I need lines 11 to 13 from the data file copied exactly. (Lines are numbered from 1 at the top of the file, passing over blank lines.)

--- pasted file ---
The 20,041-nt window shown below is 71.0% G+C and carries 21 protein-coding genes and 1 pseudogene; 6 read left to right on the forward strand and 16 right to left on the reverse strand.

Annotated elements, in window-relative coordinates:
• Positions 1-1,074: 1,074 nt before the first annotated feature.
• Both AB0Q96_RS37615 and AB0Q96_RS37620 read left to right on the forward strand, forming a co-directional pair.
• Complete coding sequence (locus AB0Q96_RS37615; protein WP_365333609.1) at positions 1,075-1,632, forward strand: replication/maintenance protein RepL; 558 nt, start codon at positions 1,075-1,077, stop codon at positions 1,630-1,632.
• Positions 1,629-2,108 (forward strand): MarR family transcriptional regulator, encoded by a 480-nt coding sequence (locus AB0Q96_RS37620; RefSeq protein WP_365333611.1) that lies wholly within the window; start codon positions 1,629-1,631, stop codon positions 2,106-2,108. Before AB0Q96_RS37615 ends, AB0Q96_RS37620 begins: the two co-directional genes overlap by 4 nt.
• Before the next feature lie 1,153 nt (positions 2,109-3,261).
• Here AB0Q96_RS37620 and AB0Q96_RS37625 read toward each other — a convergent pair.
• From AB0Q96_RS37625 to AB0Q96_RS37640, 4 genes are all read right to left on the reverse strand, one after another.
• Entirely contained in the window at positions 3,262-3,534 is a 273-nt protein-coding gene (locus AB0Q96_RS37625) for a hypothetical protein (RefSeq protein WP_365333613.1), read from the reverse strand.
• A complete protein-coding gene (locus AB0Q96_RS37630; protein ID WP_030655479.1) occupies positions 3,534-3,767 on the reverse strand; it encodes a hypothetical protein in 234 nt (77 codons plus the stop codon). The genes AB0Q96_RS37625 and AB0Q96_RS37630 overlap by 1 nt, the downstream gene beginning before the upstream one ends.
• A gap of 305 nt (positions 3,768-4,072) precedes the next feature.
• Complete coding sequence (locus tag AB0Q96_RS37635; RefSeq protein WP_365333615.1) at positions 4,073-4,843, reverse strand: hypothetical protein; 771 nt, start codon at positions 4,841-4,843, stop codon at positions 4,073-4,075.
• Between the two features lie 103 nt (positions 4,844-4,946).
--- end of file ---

• A complete protein-coding gene (locus AB0Q96_RS37630; protein ID WP_030655479.1) occupies positions 3,534-3,767 on the reverse strand; it encodes a hypothetical protein in 234 nt (77 codons plus the stop codon). The genes AB0Q96_RS37625 and AB0Q96_RS37630 overlap by 1 nt, the downstream gene beginning before the upstream one ends.
• A gap of 305 nt (positions 3,768-4,072) precedes the next feature.
• Complete coding sequence (locus tag AB0Q96_RS37635; RefSeq protein WP_365333615.1) at positions 4,073-4,843, reverse strand: hypothetical protein; 771 nt, start codon at positions 4,841-4,843, stop codon at positions 4,073-4,075.